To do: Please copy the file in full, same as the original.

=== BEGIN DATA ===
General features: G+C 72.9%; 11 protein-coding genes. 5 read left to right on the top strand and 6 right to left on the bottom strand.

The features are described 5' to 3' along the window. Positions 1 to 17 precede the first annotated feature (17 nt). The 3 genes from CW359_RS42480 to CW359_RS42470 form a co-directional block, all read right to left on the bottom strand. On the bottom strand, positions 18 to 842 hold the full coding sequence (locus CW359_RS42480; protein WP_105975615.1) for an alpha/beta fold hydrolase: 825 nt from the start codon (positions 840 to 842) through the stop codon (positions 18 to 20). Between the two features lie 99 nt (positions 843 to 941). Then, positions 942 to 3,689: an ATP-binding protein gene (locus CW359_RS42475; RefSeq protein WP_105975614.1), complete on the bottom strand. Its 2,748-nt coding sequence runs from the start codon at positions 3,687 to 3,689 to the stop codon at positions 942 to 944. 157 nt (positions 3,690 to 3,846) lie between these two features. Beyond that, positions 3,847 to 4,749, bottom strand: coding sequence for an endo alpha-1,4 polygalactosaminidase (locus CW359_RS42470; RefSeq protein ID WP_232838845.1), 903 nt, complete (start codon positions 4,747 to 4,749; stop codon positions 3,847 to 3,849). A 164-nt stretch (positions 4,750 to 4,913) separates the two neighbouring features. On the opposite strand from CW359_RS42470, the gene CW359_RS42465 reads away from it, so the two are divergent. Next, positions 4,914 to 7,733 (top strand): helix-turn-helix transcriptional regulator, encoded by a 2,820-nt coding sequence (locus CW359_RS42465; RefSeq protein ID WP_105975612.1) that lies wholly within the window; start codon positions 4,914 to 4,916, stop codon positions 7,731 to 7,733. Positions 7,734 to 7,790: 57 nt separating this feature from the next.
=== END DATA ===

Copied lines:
General features: G+C 72.9%; 11 protein-coding genes. 5 read left to right on the top strand and 6 right to left on the bottom strand.

The features are described 5' to 3' along the window. Positions 1 to 17 precede the first annotated feature (17 nt). The 3 genes from CW359_RS42480 to CW359_RS42470 form a co-directional block, all read right to left on the bottom strand. On the bottom strand, positions 18 to 842 hold the full coding sequence (locus CW359_RS42480; protein WP_105975615.1) for an alpha/beta fold hydrolase: 825 nt from the start codon (positions 840 to 842) through the stop codon (positions 18 to 20). Between the two features lie 99 nt (positions 843 to 941). Then, positions 942 to 3,689: an ATP-binding protein gene (locus CW359_RS42475; RefSeq protein WP_105975614.1), complete on the bottom strand. Its 2,748-nt coding sequence runs from the start codon at positions 3,687 to 3,689 to the stop codon at positions 942 to 944. 157 nt (positions 3,690 to 3,846) lie between these two features. Beyond that, positions 3,847 to 4,749, bottom strand: coding sequence for an endo alpha-1,4 polygalactosaminidase (locus CW359_RS42470; RefSeq protein ID WP_232838845.1), 903 nt, complete (start codon positions 4,747 to 4,749; stop codon positions 3,847 to 3,849). A 164-nt stretch (positions 4,750 to 4,913) separates the two neighbouring features. On the opposite strand from CW359_RS42470, the gene CW359_RS42465 reads away from it, so the two are divergent. Next, positions 4,914 to 7,733 (top strand): helix-turn-helix transcriptional regulator, encoded by a 2,820-nt coding sequence (locus CW359_RS42465; RefSeq protein ID WP_105975612.1) that lies wholly within the window; start codon positions 4,914 to 4,916, stop codon positions 7,731 to 7,733. Positions 7,734 to 7,790: 57 nt separating this feature from the next.